Thanks to Chris Fryer for pointing out this video on ethics and development of climbing/bouldering in Mount Evans etc. in the US. Whilst Scotland is unlikely to suffer huge impact in terms of the volume of boulderers visiting new and pristine areas of our own Scottish wilderness, our responsibility is nevertheless undiminished. Places such as the Shelterstone, Torridon, Arran, Lewis, Rum etc. all have similar boulderfields to the one in this video.The  weather, remoteness and danger (snapping an ankle in a talus field...you've a Joe Simpson on your hands) might all mitigate our impact on the environment, but it's worth stopping to think, especially for guidebook producers, film-makers and sponsored climbers, what are we promoting? How should we do it, if we do at all?


ABYSS - North America's Highest Bouldering from Louder Than Eleven on Vimeo.

Monday, October 08, 2012

Eliminate shame

We have come a long way from the original stand-up start, indeed this didn't exist as a concept until we sat on our arses to add a couple of moves to a tired old boulder problem. The sit start is now so ubiquitous it might be better to highlight in guides which problems start 'homo erectus'. We have by no means stopped there in the evolutionary journey backwards to be as prone as a flounder under a piece of rock for fear one single, aesthetic udge might be missed.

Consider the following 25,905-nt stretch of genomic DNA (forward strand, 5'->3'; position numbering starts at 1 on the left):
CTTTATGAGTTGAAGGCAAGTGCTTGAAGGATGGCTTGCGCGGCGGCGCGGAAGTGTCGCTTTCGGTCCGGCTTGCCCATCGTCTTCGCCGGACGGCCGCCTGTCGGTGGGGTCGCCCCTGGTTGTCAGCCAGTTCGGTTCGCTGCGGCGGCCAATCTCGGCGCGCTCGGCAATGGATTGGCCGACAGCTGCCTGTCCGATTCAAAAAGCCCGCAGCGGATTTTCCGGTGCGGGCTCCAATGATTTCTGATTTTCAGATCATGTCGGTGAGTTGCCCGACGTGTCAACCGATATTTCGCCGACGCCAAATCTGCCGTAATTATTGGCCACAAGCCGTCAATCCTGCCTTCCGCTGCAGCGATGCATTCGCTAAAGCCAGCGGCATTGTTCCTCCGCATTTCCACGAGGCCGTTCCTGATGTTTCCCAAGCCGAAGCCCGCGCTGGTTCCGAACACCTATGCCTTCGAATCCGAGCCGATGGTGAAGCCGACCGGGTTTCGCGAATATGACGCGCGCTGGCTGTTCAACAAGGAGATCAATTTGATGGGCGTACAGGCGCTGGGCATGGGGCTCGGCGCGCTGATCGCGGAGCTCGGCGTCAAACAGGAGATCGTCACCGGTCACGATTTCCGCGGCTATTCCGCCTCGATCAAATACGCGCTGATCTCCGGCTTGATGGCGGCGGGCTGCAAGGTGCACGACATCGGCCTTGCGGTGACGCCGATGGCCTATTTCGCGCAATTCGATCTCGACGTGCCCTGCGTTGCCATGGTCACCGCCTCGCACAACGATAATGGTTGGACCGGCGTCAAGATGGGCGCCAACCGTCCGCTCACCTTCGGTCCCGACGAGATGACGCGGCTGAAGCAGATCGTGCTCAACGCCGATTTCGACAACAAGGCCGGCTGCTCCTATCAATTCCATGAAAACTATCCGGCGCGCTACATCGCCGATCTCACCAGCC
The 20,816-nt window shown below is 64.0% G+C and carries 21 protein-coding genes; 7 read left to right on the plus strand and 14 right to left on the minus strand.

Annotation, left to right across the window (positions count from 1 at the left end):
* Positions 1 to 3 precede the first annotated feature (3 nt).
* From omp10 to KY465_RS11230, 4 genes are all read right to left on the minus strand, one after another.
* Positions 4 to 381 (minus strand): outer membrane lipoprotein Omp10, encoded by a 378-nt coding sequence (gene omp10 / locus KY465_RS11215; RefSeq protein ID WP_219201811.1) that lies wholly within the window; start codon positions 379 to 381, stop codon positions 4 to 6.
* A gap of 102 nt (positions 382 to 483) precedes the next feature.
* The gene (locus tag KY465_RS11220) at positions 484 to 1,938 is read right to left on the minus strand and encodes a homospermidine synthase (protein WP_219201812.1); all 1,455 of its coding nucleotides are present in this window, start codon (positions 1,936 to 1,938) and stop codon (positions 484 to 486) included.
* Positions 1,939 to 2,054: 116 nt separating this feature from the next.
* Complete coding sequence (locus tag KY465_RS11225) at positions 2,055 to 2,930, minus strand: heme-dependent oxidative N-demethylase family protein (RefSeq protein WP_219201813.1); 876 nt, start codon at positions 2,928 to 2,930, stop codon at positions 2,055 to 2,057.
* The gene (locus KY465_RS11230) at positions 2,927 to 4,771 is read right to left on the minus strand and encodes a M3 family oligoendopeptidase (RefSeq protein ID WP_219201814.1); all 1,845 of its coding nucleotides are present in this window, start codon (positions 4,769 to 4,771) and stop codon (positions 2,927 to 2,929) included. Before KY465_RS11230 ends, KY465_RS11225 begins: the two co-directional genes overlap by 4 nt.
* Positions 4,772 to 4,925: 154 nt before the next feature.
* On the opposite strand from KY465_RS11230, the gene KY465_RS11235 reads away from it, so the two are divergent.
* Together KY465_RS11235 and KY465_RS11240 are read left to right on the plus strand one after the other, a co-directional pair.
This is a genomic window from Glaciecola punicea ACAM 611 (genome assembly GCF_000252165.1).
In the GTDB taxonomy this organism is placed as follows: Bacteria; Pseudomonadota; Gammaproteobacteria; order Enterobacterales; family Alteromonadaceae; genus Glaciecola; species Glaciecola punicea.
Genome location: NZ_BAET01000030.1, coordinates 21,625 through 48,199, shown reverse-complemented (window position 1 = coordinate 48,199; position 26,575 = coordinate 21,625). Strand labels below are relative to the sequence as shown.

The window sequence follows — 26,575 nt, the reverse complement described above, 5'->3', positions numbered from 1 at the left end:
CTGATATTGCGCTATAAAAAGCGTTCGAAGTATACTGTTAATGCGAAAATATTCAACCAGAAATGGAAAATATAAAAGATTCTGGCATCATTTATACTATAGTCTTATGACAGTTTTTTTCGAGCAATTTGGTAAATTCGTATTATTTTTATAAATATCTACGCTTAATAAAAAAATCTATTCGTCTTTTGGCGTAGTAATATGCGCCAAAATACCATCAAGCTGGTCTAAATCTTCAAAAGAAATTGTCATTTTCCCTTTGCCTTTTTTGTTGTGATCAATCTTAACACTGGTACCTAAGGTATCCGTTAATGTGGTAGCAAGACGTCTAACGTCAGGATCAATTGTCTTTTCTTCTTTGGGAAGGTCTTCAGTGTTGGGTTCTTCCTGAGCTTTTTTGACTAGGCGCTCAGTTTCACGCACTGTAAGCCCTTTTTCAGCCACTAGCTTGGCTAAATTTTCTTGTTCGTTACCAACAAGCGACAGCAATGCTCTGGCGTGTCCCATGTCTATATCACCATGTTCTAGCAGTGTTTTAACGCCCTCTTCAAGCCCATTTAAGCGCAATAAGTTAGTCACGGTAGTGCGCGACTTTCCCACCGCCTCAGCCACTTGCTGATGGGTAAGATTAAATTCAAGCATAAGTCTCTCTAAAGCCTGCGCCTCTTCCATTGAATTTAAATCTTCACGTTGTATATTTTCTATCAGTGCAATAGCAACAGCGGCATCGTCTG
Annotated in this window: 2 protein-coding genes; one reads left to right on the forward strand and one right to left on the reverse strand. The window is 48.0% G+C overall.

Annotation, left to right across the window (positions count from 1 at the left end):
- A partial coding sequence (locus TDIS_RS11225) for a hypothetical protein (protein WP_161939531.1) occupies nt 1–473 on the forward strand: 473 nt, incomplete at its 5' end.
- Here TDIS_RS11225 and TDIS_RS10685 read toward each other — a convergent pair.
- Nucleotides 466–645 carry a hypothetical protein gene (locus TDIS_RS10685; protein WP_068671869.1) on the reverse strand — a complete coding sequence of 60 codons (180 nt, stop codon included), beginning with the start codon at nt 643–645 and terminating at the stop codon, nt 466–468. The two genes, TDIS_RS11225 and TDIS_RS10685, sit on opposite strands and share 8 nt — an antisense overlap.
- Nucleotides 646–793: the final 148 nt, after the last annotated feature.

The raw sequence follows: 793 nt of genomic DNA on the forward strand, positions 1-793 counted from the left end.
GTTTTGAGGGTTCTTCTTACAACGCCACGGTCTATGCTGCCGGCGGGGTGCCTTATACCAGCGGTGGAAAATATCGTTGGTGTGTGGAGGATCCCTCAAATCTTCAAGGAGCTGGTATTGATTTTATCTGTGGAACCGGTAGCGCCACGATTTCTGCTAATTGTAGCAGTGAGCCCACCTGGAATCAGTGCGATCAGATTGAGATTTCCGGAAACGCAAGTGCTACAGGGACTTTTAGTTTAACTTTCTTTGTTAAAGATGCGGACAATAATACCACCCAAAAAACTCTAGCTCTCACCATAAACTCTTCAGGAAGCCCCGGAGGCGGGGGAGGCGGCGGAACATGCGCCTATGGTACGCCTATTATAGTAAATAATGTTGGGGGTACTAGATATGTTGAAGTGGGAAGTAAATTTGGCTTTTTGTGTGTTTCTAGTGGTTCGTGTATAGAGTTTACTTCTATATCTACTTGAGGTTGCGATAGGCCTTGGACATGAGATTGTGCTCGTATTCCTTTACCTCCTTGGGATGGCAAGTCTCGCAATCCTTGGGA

We created the traverse as a crabby, contorted pump simply for the fun of it, or to create our own bibliography of extensions: ben, jerry, tom...  Then came the crazy-golf world of the 'eliminate' which is kind of like an apartheid for holds, where mostly big holds suffer a deletion of rights.